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The assembly location. To the right of the stone formation, the two runestones can be seen, and in the background there is the lake.
The stone formation.

Arkils tingstad ("Assembly location of Arkil") is the remains of the Viking Age thing or assembly location of a hundred in Uppland, Sweden. It is situated on the outskirts of Stockholm. The remains consist of a rectangular stone formation and two runestones.

The runestones and the assembly location were created by the Skålhamra clan who also had the two Risbyle Runestones made across the lake near their estate. It consequently appears that they owned land on both sides of the lake.[1] They also made the runestone U 100 at a path in the forest.

Scholars disagree on the function of a Viking Age assembly location. According to one view, all the people in the vicinity assembled there in order to reach agreements and to mete out justice. Another view sees the assemblies as meetings for the chieftains only who merely stated what they had decided to do and where they interrogated and punished their subordinates.[1]

Before the Christianization of Scandinavia, the pagan blóts were performed by chieftains and magnates. When Christianity arrived, the Christian rites and especially baptism were central to the community. It is possible that the Skålhamra clan created the assembly location in order to have settlements around the lake baptized by priests from Sigtuna. The inscriptions suggest that the location had no continuity from Norse paganism.[1]

Based on the styles of the inscriptions, the assembly location was created in the 1010s, and the runestones are some decades older than the Jarlabanke runestone U 212 which tells of the creation of another assembly location.[1]



Below follows a presentation of the runestones based on information collected from the Rundata project, organized according to location. The transcriptions from runic inscriptions into standardized Old Norse are in the Swedish and Danish dialect to facilitate comparison with the inscriptions, while the English translation provided by Rundata give the names in standard dialect (the Icelandic and Norwegian dialect).

U 225Edit

U 225.
A reading of the U 225 runestone's text in Old East Norse.

The two runestones constitute a twin monument such that the text on U 225 is to be read as continuing on U 226.[2][3] Both runestones were carved by a runemaster with the normalized name of Gunnar, with U 225 classified as being in runestone style RAK. This is the classifiecation for inscriptions with a runic text has no dragon or serpent heads and the ends of the runic bands are straight.

Latin transliterationEdit

... uk * arkil * uk * kui * þiʀ * kariþu * iar * þikstaþ ... ...unu * iki mirki * maiʀi * uirþa * þan * ulfs * suniʀ * iftiʀ * kir... ...iʀ * suinaʀ * at * sin * faþur

Old Norse transcriptionEdit

[Ulfkell](?) ok Arnkell ok Gyi þæiʀ gærðu hiar þingstað ... [M]unu æigi mærki mæiʀi verða, þan Ulfs syniʀ æftiʀ gær[ðu], [sniall]iʀ svæinaʀ, at sinn faður.

English translationEdit

Ulfkell(?) and Arnkell and Gýi, they made the Assembly-place here ... No landmark will be more (great), than (the one) the sons of Ulfr made in (his) memory; able lads in memory of their father.[4]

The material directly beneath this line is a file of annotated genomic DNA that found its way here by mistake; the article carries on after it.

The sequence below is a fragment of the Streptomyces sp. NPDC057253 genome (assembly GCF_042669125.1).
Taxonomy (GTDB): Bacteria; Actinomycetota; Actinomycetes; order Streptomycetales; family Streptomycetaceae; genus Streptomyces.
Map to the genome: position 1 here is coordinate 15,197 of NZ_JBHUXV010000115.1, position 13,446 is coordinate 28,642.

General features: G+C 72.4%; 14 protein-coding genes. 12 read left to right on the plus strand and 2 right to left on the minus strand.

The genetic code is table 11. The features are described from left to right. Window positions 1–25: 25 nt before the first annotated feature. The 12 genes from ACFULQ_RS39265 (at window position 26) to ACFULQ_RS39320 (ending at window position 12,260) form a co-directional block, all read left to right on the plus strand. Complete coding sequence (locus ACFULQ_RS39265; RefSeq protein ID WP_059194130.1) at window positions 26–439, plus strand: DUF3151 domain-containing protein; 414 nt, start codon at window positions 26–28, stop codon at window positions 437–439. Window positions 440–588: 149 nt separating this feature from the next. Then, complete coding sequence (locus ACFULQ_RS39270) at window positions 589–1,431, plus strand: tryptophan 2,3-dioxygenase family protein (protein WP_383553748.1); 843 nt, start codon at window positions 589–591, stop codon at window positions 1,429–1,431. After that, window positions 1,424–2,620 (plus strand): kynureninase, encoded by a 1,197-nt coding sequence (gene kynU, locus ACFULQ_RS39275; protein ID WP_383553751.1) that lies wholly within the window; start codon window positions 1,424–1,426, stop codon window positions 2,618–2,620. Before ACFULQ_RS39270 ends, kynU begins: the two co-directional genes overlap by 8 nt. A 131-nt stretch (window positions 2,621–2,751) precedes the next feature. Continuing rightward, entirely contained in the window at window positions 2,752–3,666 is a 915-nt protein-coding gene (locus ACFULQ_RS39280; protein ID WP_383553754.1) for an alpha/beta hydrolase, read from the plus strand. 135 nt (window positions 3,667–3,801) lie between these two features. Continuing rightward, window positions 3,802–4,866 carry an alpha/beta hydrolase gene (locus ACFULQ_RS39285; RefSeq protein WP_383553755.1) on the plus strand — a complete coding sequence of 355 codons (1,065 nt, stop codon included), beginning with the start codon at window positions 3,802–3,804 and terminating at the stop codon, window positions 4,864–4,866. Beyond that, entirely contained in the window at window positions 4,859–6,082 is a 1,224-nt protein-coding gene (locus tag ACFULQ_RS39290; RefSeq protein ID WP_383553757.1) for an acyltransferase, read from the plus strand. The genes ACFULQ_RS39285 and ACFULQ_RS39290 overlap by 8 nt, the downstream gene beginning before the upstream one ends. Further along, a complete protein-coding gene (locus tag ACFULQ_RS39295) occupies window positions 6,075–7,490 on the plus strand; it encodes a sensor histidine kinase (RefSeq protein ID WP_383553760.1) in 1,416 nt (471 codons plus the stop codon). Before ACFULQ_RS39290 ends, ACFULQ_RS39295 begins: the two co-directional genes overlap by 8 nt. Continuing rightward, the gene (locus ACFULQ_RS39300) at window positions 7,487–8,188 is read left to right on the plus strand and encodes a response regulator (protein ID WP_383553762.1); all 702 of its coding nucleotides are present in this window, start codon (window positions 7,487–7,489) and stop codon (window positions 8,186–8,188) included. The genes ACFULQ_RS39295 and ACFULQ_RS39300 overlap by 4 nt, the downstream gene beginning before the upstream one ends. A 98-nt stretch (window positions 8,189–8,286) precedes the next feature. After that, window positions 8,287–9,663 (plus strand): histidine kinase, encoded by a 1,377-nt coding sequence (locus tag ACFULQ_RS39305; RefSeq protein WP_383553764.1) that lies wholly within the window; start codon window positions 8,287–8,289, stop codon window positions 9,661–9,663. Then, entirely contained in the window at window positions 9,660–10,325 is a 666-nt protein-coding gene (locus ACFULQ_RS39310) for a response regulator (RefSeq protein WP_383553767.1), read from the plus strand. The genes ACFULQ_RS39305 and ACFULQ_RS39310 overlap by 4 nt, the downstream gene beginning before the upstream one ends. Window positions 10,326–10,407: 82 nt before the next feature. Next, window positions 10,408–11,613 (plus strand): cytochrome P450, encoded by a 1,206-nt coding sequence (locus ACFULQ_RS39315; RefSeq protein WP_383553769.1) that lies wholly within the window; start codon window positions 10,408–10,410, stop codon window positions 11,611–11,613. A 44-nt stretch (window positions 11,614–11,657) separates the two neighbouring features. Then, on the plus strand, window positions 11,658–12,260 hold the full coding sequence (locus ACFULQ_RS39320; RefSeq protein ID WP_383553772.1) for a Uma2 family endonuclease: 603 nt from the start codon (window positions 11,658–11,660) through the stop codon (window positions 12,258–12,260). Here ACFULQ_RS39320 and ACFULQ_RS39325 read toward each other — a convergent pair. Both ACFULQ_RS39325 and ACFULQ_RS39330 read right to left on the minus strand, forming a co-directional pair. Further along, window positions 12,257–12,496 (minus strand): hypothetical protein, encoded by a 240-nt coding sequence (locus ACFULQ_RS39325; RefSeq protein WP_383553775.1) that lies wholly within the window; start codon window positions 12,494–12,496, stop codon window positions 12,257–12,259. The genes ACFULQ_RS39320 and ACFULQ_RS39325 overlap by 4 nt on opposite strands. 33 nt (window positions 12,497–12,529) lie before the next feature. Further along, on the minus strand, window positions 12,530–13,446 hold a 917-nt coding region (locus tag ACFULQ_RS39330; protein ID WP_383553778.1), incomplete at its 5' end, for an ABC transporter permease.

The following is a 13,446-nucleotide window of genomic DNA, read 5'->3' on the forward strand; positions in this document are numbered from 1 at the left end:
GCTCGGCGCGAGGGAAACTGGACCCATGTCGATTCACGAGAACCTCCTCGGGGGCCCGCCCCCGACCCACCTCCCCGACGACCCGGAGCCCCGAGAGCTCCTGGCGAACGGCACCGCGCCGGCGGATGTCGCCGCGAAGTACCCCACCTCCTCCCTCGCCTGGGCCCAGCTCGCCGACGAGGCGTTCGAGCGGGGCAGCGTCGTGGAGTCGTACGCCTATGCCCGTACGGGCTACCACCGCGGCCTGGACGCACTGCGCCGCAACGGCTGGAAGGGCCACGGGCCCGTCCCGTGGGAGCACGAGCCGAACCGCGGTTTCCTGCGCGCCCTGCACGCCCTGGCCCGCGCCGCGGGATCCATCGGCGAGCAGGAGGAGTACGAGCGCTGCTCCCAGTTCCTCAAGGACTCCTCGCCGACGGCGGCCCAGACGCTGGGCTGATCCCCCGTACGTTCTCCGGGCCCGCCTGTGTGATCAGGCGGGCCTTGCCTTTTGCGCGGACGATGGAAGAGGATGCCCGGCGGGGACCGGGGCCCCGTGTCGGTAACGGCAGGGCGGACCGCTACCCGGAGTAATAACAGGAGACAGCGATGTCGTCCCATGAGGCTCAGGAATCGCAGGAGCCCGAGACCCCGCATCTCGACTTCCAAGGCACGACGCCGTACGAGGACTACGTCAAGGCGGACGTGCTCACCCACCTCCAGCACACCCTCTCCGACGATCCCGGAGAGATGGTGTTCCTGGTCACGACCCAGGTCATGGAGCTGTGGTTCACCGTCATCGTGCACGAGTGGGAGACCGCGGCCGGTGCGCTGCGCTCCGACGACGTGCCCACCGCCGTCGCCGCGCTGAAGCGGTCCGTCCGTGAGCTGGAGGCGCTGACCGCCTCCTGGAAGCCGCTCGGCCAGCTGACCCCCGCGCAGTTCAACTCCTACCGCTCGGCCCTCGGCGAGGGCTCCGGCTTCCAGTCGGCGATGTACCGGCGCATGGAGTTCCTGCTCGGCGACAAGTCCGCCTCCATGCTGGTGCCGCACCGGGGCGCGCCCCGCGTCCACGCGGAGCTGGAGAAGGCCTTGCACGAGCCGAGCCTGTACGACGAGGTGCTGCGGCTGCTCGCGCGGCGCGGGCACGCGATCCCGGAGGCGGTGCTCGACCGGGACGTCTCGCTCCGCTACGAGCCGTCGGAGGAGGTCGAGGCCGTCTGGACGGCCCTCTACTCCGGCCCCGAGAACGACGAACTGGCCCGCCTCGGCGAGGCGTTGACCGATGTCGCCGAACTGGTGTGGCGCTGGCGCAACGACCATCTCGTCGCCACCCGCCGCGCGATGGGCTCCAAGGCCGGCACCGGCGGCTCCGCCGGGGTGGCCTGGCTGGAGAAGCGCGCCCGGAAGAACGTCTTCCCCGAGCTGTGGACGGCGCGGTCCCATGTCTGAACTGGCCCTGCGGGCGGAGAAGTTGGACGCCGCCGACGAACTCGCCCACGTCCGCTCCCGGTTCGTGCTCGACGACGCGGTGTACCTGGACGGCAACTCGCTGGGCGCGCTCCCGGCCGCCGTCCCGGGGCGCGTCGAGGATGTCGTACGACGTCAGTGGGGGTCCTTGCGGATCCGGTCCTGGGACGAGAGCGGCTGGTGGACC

U 226Edit

U 226.
A reading of the U 226 runestone's text in Old East Norse.

This runestone was also made by Gunnar and is classified as being carved in runestone style Pr1. This is the classification, which is also known as Ringerike style, for those inscriptions that have runic bands that end in serpent or animal heads depicted in profile. In the text there is some question regarding whether the Old Norse words i grati should be translated as meaning "in tears" or "in lament," meaning that Gyríðr composed poetry in mourning her deceased husband.[3] It has been suggested that the inscription Vg 59 in Norra Härene describes another widow who may have composed a lament.[3] U 226 is the only surviving runestone signed by Gunnar, although more than forty other inscriptions have been attributed to him based on stylistic analysis. The runes kunar ik stin for "Gunnarr cut the stone" are carved in a line below the rest of the inscription.

Latin transliterationEdit

ristu * stina * uk * staf * uan * uk * in * mikla * at * iartiknum uk kuriþi * kas at * uiri * þu mon i krati * kiatit lata kunar ik stin

Old Norse transcriptionEdit

Ræistu stæina ok staf unnu(?) ok inn mikla at iarteknum. Ok Gyriði gats at veri. Þy man i grati getit lata. Gunnarr hiogg stæin.

English translationEdit

(They) raised stones and produced the staff(?) and the great signs (of acclaim); Gyríðr also cherished her husband: he will therefore be commemorated in weeping. Gunnarr cut the stone.[5]

Notes and referencesEdit

  1. ^ a b c d A presentation on the website[permanent dead link] of the Stockholm County Museum
  2. ^ Fuglesang, Signe Horn (1998). "Swedish Runestones of the Eleventh Century: Ornament and Dating". In Düwel, Klaus; Hoops, Johannes; et al. (eds.). Runeninschriften als Quellen Interdisziplinärer Forschung. Walter de Gruyter. pp. 197–218. ISBN 3-11-015455-2. p. 202.
  3. ^ a b c Jesch, Judith (1991). Women in the Viking Age. Boydell & Brewer. pp. 62–63. ISBN 978-0-85115-360-5.
  4. ^ Project Samnordisk Runtextdatabas Svensk - Entry U 225 in Rundata.
  5. ^ Project Samnordisk Runtextdatabas Svensk - Entry U 226 in Rundata.

Coordinates: 59°31′03″N 18°03′12″E / 59.51750°N 18.05333°E / 59.51750; 18.05333